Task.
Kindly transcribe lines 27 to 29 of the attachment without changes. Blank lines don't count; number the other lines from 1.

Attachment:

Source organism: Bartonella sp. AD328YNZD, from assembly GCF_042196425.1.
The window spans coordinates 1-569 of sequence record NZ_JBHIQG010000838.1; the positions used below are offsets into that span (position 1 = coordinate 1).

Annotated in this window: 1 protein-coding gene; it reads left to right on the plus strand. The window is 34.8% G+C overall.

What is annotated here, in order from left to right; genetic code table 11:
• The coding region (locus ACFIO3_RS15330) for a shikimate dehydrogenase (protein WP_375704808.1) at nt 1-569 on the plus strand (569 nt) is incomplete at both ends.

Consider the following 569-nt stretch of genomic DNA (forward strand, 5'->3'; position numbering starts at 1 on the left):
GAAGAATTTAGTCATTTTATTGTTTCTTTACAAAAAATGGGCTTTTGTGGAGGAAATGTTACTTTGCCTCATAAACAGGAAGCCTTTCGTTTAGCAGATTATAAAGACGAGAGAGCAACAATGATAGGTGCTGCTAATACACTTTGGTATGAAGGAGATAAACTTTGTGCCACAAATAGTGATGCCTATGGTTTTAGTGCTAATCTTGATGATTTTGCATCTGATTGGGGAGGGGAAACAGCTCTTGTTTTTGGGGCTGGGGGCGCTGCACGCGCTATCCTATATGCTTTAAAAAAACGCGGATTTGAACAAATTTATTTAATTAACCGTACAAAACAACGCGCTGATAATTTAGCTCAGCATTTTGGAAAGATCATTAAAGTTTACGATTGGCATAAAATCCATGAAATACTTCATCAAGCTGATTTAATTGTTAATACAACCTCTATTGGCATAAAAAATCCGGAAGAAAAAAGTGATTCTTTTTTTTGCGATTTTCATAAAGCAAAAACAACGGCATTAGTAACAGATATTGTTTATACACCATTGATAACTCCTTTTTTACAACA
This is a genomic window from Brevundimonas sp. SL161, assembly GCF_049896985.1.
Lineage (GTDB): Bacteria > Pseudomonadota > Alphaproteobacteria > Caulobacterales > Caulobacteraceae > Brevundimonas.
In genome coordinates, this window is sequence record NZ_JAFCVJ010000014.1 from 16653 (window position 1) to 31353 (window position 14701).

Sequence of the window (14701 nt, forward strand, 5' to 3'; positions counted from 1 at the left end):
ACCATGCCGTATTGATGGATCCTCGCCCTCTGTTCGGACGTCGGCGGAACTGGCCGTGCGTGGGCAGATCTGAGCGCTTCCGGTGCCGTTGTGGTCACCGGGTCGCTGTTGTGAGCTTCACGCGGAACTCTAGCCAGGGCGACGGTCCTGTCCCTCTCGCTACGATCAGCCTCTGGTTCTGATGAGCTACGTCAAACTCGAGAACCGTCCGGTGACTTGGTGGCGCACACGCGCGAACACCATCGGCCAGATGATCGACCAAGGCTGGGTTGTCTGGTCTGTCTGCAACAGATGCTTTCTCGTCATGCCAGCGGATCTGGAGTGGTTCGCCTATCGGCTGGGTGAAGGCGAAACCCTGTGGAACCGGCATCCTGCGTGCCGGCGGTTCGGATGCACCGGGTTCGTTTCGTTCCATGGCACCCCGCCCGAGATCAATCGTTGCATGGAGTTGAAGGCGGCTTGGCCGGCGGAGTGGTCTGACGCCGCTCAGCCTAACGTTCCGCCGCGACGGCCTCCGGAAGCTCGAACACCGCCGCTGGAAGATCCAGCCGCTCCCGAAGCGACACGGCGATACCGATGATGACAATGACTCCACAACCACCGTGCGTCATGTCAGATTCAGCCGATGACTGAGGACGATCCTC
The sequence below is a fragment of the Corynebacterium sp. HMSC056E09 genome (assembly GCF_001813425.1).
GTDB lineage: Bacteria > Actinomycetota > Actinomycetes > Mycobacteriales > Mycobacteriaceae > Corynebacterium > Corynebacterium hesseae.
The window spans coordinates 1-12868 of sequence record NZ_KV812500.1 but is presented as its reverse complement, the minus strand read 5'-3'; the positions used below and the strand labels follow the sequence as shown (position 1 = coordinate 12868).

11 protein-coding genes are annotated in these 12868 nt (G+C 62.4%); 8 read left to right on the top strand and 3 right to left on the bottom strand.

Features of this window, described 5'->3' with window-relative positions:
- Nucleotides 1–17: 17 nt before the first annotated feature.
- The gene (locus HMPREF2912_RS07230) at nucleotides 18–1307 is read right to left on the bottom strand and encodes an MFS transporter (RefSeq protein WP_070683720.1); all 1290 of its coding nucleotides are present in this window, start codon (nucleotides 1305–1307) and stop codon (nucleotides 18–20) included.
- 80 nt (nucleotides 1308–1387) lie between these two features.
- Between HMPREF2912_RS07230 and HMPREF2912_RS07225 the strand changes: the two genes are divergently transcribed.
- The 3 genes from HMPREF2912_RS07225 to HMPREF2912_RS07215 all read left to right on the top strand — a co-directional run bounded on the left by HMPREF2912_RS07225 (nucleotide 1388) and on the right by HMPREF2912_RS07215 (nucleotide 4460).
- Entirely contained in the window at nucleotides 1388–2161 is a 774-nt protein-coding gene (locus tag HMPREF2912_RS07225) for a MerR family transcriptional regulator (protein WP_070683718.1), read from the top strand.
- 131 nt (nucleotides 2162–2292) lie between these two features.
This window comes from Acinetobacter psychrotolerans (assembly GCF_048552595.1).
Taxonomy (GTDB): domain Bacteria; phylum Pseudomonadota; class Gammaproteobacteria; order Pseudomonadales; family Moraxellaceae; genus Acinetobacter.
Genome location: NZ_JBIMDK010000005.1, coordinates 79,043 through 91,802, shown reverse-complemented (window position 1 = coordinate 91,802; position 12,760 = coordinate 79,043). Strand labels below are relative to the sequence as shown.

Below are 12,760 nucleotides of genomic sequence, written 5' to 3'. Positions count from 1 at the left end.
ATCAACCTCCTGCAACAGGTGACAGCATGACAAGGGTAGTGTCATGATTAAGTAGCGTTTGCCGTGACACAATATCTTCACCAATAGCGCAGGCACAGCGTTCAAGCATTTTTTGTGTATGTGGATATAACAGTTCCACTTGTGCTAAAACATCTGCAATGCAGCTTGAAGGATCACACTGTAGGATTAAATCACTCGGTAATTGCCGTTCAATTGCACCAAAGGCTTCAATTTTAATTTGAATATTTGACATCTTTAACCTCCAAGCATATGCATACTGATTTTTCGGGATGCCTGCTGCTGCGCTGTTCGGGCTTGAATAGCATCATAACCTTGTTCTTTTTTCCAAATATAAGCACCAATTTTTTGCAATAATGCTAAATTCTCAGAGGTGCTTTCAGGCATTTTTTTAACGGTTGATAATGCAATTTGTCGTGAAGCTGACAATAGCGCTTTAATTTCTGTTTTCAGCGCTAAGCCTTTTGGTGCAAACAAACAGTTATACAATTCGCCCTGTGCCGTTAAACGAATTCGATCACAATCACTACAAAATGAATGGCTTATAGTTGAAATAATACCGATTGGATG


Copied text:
Genome location: NZ_JBIMDK010000005.1, coordinates 79,043 through 91,802, shown reverse-complemented (window position 1 = coordinate 91,802; position 12,760 = coordinate 79,043). Strand labels below are relative to the sequence as shown.

Below are 12,760 nucleotides of genomic sequence, written 5' to 3'. Positions count from 1 at the left end.
ATCAACCTCCTGCAACAGGTGACAGCATGACAAGGGTAGTGTCATGATTAAGTAGCGTTTGCCGTGACACAATATCTTCACCAATAGCGCAGGCACAGCGTTCAAGCATTTTTTGTGTATGTGGATATAACAGTTCCACTTGTGCTAAAACATCTGCAATGCAGCTTGAAGGATCACACTGTAGGATTAAATCACTCGGTAATTGCCGTTCAATTGCACCAAAGGCTTCAATTTTAATTTGAATATTTGACATCTTTAACCTCCAAGCATATGCATACTGATTTTTCGGGATGCCTGCTGCTGCGCTGTTCGGGCTTGAATAGCATCATAACCTTGTTCTTTTTTCCAAATATAAGCACCAATTTTTTGCAATAATGCTAAATTCTCAGAGGTGCTTTCAGGCATTTTTTTAACGGTTGATAATGCAATTTGTCGTGAAGCTGACAATAGCGCTTTAATTTCTGTTTTCAGCGCTAAGCCTTTTGGTGCAAACAAACAGTTATACAATTCGCCCTGTGCCGTTAAACGAATTCGATCACAATCACTACAAAATGAATGGCTTATAGTTGAAATAATACCGATTGGATG